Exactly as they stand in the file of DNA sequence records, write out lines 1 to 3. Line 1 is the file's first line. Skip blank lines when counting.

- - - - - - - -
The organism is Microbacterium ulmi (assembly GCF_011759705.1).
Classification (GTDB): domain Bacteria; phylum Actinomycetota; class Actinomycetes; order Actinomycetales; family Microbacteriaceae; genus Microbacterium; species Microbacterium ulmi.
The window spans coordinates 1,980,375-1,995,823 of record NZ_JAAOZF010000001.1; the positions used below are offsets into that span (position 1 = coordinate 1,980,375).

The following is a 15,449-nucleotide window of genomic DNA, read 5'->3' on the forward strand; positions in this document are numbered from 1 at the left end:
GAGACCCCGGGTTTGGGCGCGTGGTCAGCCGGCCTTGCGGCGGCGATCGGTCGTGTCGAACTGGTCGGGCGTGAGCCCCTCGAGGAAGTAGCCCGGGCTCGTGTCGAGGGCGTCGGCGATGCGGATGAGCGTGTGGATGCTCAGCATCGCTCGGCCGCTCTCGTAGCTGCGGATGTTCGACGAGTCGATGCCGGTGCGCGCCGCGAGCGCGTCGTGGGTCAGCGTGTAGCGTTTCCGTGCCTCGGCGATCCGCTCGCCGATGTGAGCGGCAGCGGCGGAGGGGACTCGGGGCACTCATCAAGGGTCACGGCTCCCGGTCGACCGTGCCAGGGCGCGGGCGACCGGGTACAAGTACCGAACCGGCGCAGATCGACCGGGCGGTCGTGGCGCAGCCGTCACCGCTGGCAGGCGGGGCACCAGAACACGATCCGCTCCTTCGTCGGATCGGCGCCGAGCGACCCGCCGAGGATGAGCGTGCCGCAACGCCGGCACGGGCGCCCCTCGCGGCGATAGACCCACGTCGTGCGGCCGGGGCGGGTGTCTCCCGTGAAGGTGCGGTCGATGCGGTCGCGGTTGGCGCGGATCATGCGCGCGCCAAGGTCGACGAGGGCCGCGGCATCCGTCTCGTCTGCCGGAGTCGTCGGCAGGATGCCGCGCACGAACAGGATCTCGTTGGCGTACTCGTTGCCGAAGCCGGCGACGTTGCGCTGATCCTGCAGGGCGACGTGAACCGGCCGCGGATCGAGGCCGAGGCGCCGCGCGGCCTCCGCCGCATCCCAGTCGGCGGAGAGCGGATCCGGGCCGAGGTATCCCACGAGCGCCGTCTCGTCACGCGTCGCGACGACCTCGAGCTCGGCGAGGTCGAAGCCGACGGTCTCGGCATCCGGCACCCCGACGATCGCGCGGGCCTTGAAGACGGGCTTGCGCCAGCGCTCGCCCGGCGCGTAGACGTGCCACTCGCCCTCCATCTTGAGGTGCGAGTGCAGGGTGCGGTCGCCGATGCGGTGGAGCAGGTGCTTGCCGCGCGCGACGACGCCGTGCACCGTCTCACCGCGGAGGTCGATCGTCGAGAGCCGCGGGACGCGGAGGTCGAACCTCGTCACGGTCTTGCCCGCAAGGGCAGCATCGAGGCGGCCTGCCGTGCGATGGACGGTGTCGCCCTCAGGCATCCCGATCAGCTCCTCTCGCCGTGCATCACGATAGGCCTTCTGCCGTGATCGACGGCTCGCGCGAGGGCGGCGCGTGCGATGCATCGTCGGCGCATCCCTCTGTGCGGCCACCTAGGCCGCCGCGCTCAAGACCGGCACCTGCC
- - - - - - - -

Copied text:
The organism is Microbacterium ulmi (assembly GCF_011759705.1).
Classification (GTDB): domain Bacteria; phylum Actinomycetota; class Actinomycetes; order Actinomycetales; family Microbacteriaceae; genus Microbacterium; species Microbacterium ulmi.
The window spans coordinates 1,980,375-1,995,823 of record NZ_JAAOZF010000001.1; the positions used below are offsets into that span (position 1 = coordinate 1,980,375).